SILKEBORG, Denmark — Chelsea Carey's Canadian rink stayed in the playoff hunt with a 9-6 win over Russia's Alina Kovaleva on Thursday at the world women's curling championship.
The Calgary-based team of Carey, third Sarah Wilkes, second Dana Ferguson and lead Rachel Brown had lost 9-3 to Switzerland's Silvana Tirinzoni earlier in the day.
Carey (5-5) was tied with Japan and the United States for sixth in the 13-team event heading onto the final day of preliminary-round action. The top six teams make the playoffs after the round-robin concludes on Friday.
"We made it a goal early the season to be a grinding team," said Carey. "We had a bad loss at an early event (in September) where we kind of gave up after we got a few points down, and I said to the girls, 'This needs to be our identity. We need to own this and work really hard to be a team that grinds out wins.'
"We've done it all year, we did it all through the Scotties, in the final, and it's been like that all week here, too. It's been tough, we've been fighting for every inch, but we're good at that and we're just rolling with it.”
Reigning Olympic champ Anna Hasselborg of Sweden led the way at 9-1. Russia, which rebounded with a 7-4 win over Scotland in Thursday's late draw, was next at 8-3. Both Sweden and Russia have qualified for the playoffs.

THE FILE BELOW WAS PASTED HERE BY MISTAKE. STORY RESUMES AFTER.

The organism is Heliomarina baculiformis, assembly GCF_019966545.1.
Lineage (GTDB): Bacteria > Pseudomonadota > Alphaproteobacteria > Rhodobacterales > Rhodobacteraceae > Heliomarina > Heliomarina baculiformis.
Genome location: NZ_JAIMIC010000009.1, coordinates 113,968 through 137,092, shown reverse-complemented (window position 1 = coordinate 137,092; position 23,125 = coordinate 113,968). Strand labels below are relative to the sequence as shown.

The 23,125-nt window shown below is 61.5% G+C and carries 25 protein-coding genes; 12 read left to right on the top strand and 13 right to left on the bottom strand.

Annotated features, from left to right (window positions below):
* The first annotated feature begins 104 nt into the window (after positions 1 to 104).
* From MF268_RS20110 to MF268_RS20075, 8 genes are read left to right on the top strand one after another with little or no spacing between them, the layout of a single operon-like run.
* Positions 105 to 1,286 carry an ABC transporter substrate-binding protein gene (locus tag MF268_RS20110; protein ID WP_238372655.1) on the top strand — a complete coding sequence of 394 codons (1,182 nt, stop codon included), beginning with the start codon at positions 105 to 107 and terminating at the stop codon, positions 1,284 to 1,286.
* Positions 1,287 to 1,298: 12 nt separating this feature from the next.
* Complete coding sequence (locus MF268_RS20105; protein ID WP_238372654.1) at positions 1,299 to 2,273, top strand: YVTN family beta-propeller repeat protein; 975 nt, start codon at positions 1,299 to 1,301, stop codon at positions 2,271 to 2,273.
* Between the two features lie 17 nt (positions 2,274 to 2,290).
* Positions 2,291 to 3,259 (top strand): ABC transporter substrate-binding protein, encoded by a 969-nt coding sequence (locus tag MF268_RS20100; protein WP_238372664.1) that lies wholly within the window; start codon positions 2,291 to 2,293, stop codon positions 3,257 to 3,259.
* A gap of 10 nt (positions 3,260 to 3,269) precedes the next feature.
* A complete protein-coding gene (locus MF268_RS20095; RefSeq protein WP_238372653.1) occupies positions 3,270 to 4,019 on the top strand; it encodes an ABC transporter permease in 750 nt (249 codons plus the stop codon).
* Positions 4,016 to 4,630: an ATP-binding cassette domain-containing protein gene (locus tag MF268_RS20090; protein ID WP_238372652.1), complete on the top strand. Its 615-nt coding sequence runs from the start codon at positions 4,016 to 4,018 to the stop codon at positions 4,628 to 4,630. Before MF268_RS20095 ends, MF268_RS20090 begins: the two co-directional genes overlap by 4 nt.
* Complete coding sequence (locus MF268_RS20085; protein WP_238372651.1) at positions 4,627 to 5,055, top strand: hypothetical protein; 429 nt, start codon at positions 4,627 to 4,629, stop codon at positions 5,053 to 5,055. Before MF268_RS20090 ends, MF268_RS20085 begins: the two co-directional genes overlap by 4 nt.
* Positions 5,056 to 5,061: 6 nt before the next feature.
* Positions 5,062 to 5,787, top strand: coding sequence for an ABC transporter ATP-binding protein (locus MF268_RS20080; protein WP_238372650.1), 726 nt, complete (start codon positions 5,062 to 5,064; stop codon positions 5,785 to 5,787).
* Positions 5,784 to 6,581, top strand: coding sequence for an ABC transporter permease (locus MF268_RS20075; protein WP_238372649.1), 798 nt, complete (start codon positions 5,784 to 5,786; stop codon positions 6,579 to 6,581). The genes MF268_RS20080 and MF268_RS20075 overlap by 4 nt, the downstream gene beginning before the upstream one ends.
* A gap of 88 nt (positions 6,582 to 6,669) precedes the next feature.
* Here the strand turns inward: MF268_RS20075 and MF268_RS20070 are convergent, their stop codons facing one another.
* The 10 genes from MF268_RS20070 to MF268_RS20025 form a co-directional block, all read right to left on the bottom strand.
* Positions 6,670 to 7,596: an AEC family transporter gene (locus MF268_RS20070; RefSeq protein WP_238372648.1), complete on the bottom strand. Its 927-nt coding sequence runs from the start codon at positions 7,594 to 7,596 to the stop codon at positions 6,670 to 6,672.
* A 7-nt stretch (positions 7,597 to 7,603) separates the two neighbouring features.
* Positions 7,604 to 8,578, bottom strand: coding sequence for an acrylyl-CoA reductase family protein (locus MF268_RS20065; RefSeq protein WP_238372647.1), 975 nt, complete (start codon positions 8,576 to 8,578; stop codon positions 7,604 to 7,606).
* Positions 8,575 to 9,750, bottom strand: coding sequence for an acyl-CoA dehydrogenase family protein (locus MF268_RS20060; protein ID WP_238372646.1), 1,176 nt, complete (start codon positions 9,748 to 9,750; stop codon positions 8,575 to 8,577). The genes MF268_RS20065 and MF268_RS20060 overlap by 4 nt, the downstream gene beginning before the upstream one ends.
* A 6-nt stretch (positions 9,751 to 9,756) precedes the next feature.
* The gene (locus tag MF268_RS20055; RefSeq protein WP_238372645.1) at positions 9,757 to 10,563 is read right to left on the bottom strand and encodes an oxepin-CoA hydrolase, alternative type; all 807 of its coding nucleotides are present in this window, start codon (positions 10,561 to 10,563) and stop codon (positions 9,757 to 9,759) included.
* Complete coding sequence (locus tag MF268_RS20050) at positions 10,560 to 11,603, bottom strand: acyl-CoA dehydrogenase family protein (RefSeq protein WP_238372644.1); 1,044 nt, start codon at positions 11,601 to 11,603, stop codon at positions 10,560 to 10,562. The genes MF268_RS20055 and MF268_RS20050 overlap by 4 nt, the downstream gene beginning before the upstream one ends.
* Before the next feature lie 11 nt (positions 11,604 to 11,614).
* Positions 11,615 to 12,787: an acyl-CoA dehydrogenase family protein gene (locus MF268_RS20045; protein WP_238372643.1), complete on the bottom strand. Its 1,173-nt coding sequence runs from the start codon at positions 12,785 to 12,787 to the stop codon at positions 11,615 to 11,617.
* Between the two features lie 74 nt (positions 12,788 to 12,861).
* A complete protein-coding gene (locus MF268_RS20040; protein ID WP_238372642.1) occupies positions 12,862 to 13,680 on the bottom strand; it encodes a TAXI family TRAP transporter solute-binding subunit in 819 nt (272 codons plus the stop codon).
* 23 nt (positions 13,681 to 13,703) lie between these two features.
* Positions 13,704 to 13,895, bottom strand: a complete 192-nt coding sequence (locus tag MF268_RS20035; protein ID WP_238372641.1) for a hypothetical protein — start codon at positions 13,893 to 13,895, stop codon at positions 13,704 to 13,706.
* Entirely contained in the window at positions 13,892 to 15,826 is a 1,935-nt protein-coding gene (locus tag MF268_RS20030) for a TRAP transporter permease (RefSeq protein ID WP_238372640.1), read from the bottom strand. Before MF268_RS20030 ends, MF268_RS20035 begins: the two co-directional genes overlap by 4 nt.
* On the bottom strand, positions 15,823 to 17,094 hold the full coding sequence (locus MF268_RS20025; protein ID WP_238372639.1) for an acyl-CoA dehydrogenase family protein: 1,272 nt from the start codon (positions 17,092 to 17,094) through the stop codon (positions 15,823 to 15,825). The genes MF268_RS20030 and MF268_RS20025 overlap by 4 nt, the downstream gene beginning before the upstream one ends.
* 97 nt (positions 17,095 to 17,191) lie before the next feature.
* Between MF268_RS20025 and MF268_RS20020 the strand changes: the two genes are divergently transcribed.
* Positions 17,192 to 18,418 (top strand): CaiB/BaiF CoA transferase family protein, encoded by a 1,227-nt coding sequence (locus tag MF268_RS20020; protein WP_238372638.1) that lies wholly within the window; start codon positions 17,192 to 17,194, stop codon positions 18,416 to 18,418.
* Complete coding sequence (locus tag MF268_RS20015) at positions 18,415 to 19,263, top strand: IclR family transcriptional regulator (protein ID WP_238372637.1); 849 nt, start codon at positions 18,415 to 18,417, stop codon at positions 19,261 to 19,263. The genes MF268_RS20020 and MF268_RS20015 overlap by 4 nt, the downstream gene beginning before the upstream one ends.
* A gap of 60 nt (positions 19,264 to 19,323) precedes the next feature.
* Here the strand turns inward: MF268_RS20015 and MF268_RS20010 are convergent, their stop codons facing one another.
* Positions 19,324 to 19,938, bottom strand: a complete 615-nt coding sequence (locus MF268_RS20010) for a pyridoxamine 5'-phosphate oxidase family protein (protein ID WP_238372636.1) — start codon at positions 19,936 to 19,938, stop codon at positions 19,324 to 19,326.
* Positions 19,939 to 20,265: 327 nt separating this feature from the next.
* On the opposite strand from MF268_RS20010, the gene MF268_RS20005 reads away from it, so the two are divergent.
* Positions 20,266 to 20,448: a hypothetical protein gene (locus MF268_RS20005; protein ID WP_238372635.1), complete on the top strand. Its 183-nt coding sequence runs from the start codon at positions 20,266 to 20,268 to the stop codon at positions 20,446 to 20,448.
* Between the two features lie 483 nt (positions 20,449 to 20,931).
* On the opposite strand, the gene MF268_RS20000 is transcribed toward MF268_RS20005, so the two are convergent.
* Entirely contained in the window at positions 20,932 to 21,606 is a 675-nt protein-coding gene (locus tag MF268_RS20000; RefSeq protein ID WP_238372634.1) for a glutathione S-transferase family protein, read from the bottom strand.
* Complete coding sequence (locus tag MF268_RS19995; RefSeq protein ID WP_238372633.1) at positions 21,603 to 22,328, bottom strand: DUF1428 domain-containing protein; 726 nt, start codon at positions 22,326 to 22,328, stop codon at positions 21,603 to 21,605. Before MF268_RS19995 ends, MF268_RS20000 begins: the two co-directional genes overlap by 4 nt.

South Korea and Switzerland were tied for third at 7-3, followed by China at 7-4.
Canada battled back from a 3-0 deficit against Russia, scoring three in the fourth to tie it at 5-5.
Carey notched another three in the ninth to break a 6-6 tie, making a draw on her final stone.
Two big shots from Wilkes — a runback triple takeout and a draw behind a corner guard — set things up for the big ninth.
"In other games, that would happen (giving up a big end like the three in the first against Russia) and it would kind of snowball," said Brown. "In this game, we were just like, 'You know what? Let’s just get our deuce back, and we're right back in it.' That was our mindset — just keep plugging away, like we did in the Scotties final. We felt like the old Team Carey."
Against Switzerland, Carey gave up four in the eighth, all but sealing it for Tirinzoni.
Canada wraps up the round-robin with games against Sweden and Denmark on Friday.
"Unfortunately, we keep putting ourselves in this situation where we need the big wins," said Carey. "But we pulled one off (Thursday). We have a tough day (Friday) with two really good teams, and we have to keep doing this.
"I can't guarantee we're going to win, but I can guarantee we'll give it everything we have on the ice, and we won't quit until the last rock is thrown."
Carey is trying to avoid becoming the first Canadian team to miss the playoffs at the women's worlds in 20 years.
She's also trying to give Canada a third consecutive world women's title after Ottawa's Rachel Homan and Winnipeg's Jennifer Jones went undefeated at the event the past two years.